26 April 2005

Boring boring boring

It’s not easy writing something interesting about a subject as boring as a general election. But next week there will at least be one enchanting evening on the telly when the results pour in and Peter Snow will be playing with his swingometer and offering us more mathematics than we can possibly understand.

Voter apathy will be the big factor this time round.

Why are we so bored? We could I suppose nobly blame ourselves but let’s place it fairly and squarely on the politicians if only because they never accept the blame for anything. The root of the matter is that they have lost much of their credibility. Their bluff has been well and truly called.

Tony Blair showed great promise in his early days – and made great promises – and I am not too scornful that he did not deliver fully on some of them. But by taking us to war with Iraq – a subject skilfully avoided at the hustings – he carried off one of the great deceits of modern times. Since then he has produced weaselled re-interpretations of everything he earlier stated. He is now seen – not to put too fine a point on it – as something of a skilful and manipulative liar.

Yet Labour will get substantial backing from the electorate and may well win by a comfortable margin because, as we cross the floor of the house, we find Michael something-of-the-night Howard and we are not convinced that he has moved from his notorious right-wing positions of yesteryear. Ironically, as Home Secretary, he was largely responsible for the resentment that destroyed his own party. Many now see him as an actor (and not a very good one) rehearsing new lines in order to win back some power at all costs. And can we really believe he can achieve lower taxes while at the same time spending more money on public services?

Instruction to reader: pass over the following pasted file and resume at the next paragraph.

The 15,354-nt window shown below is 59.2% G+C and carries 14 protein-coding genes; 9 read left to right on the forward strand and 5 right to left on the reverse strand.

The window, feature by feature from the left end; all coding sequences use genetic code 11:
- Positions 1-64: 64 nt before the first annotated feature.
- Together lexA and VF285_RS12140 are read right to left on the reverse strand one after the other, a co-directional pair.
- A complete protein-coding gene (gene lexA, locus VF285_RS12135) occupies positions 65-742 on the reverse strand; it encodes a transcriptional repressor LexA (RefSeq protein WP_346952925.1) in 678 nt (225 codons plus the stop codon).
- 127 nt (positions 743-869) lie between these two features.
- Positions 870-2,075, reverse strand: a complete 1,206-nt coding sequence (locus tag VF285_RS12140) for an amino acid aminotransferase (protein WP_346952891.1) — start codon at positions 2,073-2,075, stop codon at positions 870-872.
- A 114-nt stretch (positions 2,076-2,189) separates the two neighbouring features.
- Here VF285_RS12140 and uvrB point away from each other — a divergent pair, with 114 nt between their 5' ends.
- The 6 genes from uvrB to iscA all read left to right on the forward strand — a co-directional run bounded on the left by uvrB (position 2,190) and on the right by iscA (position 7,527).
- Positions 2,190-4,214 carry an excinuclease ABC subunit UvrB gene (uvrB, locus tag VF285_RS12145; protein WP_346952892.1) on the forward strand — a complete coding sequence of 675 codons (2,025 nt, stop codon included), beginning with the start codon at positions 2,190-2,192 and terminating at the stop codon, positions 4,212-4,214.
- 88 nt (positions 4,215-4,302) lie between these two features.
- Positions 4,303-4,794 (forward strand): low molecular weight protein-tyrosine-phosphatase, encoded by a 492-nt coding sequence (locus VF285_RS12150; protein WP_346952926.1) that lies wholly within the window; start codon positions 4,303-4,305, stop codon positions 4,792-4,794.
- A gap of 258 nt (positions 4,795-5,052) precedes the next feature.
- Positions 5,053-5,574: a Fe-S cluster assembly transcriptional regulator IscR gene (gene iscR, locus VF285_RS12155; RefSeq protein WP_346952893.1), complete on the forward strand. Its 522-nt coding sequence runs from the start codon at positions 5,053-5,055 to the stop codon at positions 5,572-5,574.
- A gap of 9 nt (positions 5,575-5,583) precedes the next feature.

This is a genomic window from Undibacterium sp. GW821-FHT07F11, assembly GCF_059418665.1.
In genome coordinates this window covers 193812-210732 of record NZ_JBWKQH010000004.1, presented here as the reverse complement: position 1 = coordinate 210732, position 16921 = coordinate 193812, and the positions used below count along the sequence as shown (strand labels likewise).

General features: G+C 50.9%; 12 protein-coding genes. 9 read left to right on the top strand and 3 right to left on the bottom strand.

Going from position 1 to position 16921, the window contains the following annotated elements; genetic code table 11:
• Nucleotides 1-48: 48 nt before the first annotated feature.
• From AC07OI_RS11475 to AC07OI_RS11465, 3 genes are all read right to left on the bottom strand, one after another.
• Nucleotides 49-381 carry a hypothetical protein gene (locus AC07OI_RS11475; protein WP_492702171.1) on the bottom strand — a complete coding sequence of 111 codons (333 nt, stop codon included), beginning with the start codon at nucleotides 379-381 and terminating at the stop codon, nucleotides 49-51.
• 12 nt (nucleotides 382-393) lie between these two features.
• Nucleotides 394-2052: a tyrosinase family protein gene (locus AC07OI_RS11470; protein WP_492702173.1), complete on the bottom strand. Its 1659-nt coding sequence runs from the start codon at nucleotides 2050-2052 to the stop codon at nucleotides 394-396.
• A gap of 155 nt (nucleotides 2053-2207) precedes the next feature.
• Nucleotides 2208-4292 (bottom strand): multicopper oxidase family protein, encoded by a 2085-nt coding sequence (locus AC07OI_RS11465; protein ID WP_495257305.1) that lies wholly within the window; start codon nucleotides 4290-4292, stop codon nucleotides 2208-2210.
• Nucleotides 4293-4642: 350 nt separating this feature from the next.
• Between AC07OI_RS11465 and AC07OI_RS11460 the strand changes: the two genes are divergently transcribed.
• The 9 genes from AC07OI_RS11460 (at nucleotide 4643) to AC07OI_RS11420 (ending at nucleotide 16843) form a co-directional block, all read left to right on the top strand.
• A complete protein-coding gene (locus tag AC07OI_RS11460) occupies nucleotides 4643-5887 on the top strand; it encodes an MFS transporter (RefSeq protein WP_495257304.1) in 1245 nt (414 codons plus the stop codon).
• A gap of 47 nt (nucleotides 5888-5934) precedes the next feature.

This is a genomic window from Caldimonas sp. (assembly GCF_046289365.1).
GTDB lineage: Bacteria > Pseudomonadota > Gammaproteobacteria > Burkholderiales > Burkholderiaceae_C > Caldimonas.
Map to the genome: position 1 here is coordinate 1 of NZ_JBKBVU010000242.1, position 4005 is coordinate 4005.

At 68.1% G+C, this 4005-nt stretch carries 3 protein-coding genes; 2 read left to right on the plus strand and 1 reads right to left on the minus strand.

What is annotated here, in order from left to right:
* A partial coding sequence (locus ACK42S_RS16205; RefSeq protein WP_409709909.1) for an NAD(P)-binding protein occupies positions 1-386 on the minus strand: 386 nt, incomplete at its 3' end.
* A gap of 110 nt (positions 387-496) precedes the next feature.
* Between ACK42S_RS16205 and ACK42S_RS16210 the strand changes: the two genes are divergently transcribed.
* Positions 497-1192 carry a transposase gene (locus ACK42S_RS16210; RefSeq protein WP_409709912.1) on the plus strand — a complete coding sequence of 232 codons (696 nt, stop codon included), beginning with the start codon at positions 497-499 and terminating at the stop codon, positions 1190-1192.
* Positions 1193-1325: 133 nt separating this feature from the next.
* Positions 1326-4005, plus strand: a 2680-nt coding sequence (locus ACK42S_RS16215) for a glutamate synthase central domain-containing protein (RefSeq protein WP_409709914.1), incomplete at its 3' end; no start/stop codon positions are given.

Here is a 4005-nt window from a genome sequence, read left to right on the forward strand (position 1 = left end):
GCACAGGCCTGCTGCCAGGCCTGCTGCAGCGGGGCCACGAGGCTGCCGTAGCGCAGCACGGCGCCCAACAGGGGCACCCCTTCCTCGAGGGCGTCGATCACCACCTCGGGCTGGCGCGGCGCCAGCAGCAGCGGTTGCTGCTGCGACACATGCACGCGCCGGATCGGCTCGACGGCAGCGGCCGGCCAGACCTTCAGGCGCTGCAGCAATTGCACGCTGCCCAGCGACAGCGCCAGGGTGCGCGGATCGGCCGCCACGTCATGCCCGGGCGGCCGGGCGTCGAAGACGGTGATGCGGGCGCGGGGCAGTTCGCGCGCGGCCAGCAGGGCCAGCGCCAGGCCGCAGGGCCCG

I haven’t mentioned the Lib Dems. You’re right.

So to shake us out of our apathy, the fear factor is being applied; fear of the hidden terrorist for example, skilfully, and often shamelessly, aligned with non-whites in our midst. Decent hard-working people (that’s you and me) are certain to be mugged by unruly knife-carrying school children only to be picked up by a broken-down ambulance to a dirty hospital ward where we’ll all catch MRSA.

However, I shall toddle round to Crossgar Primary School on the big day and I shall cast my vote for one of my local candidates, glad that I live in a democracy. And sure of two things; that I have done my duty as a good citizen and that my vote will not make the slightest difference to what I have just been writing about.

19 April 2005

Doctor Which

Are you tuned in to the new Dr Who series? Are you captivated and frightened as you were as a child? Perhaps not.

Thanks to a previous incarnation when I rubbed shoulders with sundry celebrities, I knew Dr Who quite well. We met on earth I should emphasise.

I refer to that marvellous character actor (and marvellous character) Tom Baker, perhaps the most famous Dr Who of them all, he of the fedora and the excessively long woollen scarf.

I also met an earlier Dr Who – in fact I rescued him. Is there no end to this name-dropping?

I saw a distressed man thumbing a lift on a London fly-over, his little scooter having collapsed in a heap. I gave him the lift, at some risk to my own safety, only to discover that he was the actor Jon Pertwee.